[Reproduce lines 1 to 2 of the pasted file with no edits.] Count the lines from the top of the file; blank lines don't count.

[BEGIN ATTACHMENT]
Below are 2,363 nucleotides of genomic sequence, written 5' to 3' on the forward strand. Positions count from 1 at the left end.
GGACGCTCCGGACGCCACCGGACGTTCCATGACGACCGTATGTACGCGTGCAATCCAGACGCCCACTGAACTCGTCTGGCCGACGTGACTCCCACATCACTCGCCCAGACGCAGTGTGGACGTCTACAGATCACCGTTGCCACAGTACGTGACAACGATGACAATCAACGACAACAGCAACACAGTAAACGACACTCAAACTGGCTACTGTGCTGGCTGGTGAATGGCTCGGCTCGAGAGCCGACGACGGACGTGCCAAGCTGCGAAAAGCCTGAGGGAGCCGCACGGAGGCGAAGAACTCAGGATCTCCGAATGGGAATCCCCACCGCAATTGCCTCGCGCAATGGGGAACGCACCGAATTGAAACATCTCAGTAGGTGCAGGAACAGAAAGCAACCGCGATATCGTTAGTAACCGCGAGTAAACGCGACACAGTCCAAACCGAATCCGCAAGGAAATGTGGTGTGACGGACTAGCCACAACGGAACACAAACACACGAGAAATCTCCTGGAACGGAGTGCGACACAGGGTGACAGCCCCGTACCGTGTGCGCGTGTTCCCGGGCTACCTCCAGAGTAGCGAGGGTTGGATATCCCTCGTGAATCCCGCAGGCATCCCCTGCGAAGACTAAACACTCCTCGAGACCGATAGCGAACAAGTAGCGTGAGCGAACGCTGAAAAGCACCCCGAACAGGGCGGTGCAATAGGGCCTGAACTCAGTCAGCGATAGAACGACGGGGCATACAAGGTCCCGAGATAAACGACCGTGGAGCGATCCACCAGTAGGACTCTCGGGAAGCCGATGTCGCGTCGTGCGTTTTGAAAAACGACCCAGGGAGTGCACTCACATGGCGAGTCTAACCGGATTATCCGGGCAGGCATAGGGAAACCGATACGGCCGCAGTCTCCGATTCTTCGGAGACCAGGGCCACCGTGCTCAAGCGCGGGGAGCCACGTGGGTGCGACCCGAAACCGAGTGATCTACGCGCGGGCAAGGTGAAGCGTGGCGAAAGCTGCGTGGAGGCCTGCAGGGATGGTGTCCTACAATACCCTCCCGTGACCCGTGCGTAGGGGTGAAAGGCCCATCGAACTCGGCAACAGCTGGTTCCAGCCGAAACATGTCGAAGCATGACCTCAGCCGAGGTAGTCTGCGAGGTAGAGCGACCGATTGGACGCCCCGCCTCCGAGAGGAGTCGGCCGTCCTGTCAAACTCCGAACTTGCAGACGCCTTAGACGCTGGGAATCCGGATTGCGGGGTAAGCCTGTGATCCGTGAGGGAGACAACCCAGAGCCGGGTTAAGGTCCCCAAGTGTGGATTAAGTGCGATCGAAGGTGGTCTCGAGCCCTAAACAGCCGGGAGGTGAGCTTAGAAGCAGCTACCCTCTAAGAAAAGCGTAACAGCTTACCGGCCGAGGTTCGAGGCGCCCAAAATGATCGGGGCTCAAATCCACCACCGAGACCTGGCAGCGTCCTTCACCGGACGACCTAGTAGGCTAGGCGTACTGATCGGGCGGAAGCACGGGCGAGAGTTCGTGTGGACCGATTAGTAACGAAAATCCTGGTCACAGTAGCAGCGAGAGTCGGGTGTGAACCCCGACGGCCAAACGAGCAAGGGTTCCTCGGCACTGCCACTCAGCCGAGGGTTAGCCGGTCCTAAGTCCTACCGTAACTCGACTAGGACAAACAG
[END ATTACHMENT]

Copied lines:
Below are 2,363 nucleotides of genomic sequence, written 5' to 3' on the forward strand. Positions count from 1 at the left end.
GGACGCTCCGGACGCCACCGGACGTTCCATGACGACCGTATGTACGCGTGCAATCCAGACGCCCACTGAACTCGTCTGGCCGACGTGACTCCCACATCACTCGCCCAGACGCAGTGTGGACGTCTACAGATCACCGTTGCCACAGTACGTGACAACGATGACAATCAACGACAACAGCAACACAGTAAACGACACTCAAACTGGCTACTGTGCTGGCTGGTGAATGGCTCGGCTCGAGAGCCGACGACGGACGTGCCAAGCTGCGAAAAGCCTGAGGGAGCCGCACGGAGGCGAAGAACTCAGGATCTCCGAATGGGAATCCCCACCGCAATTGCCTCGCGCAATGGGGAACGCACCGAATTGAAACATCTCAGTAGGTGCAGGAACAGAAAGCAACCGCGATATCGTTAGTAACCGCGAGTAAACGCGACACAGTCCAAACCGAATCCGCAAGGAAATGTGGTGTGACGGACTAGCCACAACGGAACACAAACACACGAGAAATCTCCTGGAACGGAGTGCGACACAGGGTGACAGCCCCGTACCGTGTGCGCGTGTTCCCGGGCTACCTCCAGAGTAGCGAGGGTTGGATATCCCTCGTGAATCCCGCAGGCATCCCCTGCGAAGACTAAACACTCCTCGAGACCGATAGCGAACAAGTAGCGTGAGCGAACGCTGAAAAGCACCCCGAACAGGGCGGTGCAATAGGGCCTGAACTCAGTCAGCGATAGAACGACGGGGCATACAAGGTCCCGAGATAAACGACCGTGGAGCGATCCACCAGTAGGACTCTCGGGAAGCCGATGTCGCGTCGTGCGTTTTGAAAAACGACCCAGGGAGTGCACTCACATGGCGAGTCTAACCGGATTATCCGGGCAGGCATAGGGAAACCGATACGGCCGCAGTCTCCGATTCTTCGGAGACCAGGGCCACCGTGCTCAAGCGCGGGGAGCCACGTGGGTGCGACCCGAAACCGAGTGATCTACGCGCGGGCAAGGTGAAGCGTGGCGAAAGCTGCGTGGAGGCCTGCAGGGATGGTGTCCTACAATACCCTCCCGTGACCCGTGCGTAGGGGTGAAAGGCCCATCGAACTCGGCAACAGCTGGTTCCAGCCGAAACATGTCGAAGCATGACCTCAGCCGAGGTAGTCTGCGAGGTAGAGCGACCGATTGGACGCCCCGCCTCCGAGAGGAGTCGGCCGTCCTGTCAAACTCCGAACTTGCAGACGCCTTAGACGCTGGGAATCCGGATTGCGGGGTAAGCCTGTGATCCGTGAGGGAGACAACCCAGAGCCGGGTTAAGGTCCCCAAGTGTGGATTAAGTGCGATCGAAGGTGGTCTCGAGCCCTAAACAGCCGGGAGGTGAGCTTAGAAGCAGCTACCCTCTAAGAAAAGCGTAACAGCTTACCGGCCGAGGTTCGAGGCGCCCAAAATGATCGGGGCTCAAATCCACCACCGAGACCTGGCAGCGTCCTTCACCGGACGACCTAGTAGGCTAGGCGTACTGATCGGGCGGAAGCACGGGCGAGAGTTCGTGTGGACCGATTAGTAACGAAAATCCTGGTCACAGTAGCAGCGAGAGTCGGGTGTGAACCCCGACGGCCAAACGAGCAAGGGTTCCTCGGCACTGCCACTCAGCCGAGGGTTAGCCGGTCCTAAGTCCTACCGTAACTCGACTAGGACAAACAG